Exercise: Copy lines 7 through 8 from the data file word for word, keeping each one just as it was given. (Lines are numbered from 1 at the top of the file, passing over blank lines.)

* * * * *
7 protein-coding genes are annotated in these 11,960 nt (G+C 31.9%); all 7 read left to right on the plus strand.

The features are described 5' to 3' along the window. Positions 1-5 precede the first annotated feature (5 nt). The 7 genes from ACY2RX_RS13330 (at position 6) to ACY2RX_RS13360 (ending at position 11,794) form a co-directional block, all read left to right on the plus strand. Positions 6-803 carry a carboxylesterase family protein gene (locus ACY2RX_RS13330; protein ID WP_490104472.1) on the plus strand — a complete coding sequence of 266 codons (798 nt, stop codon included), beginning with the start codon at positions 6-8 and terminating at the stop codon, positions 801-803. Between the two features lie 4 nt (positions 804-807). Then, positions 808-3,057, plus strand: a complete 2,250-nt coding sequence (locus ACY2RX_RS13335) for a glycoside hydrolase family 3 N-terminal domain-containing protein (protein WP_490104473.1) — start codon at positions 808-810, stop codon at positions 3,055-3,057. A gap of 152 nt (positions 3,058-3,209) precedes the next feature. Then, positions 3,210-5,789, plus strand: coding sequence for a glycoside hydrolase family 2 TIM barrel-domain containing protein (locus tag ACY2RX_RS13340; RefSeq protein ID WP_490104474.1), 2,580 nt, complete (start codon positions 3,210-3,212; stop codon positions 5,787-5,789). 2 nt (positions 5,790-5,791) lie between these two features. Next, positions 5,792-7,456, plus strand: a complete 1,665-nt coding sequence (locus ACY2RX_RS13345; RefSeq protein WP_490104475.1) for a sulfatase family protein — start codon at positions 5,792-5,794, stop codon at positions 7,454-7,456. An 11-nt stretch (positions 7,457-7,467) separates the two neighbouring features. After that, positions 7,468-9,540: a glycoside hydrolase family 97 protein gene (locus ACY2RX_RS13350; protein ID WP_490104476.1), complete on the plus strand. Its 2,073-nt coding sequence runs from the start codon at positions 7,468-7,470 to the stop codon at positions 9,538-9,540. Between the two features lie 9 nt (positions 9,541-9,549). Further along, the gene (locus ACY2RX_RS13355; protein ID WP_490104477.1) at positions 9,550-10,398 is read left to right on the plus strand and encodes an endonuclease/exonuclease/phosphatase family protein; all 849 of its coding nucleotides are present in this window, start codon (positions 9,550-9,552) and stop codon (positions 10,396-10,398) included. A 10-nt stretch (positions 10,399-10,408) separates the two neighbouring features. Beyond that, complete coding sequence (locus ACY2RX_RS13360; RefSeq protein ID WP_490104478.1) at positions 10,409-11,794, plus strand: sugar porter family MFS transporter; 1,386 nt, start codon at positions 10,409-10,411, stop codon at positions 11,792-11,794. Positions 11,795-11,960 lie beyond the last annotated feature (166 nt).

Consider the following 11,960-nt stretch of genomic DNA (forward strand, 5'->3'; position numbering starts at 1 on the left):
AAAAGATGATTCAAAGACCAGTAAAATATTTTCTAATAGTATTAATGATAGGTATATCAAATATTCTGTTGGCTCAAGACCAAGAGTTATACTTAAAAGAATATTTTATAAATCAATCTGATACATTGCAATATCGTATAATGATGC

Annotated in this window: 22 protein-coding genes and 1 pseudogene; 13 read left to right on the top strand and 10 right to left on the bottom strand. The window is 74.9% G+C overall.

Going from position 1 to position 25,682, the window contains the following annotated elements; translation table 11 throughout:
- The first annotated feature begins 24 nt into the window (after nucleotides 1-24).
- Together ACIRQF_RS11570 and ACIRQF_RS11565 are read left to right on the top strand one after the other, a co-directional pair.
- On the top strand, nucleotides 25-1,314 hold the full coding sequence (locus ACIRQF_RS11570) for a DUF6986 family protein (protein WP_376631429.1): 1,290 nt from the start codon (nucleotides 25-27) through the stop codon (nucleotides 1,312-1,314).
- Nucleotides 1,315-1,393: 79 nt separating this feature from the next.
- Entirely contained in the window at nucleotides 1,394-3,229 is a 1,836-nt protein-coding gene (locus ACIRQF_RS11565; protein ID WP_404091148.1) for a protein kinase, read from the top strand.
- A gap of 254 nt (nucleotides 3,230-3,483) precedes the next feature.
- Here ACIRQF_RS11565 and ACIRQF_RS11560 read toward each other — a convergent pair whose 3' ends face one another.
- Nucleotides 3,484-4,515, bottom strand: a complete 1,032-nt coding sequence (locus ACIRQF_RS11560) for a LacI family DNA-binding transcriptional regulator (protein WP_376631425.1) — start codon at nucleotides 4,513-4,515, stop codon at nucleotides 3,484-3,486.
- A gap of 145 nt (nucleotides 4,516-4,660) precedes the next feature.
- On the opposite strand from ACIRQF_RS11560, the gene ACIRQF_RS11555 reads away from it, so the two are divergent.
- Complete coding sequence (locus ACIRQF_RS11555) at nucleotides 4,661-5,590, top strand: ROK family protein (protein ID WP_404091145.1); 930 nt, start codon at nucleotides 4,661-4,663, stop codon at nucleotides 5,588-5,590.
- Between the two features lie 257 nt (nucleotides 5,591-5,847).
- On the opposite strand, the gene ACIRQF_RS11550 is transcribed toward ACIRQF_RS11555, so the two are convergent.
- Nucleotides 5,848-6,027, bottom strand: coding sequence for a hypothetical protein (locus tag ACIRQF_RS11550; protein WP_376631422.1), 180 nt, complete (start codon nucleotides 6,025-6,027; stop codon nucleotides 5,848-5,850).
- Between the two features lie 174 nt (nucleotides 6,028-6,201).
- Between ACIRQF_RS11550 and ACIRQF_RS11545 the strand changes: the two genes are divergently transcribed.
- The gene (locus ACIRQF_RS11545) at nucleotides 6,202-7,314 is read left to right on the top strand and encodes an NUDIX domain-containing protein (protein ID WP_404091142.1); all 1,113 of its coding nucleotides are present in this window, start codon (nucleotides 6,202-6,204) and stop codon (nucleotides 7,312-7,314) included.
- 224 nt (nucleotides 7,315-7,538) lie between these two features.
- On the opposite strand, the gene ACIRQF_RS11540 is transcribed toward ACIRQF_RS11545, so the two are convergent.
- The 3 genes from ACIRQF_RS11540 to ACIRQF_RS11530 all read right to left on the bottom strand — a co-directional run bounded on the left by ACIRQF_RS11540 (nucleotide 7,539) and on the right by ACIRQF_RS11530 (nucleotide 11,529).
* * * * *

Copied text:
- The first annotated feature begins 24 nt into the window (after nucleotides 1-24).
- Together ACIRQF_RS11570 and ACIRQF_RS11565 are read left to right on the top strand one after the other, a co-directional pair.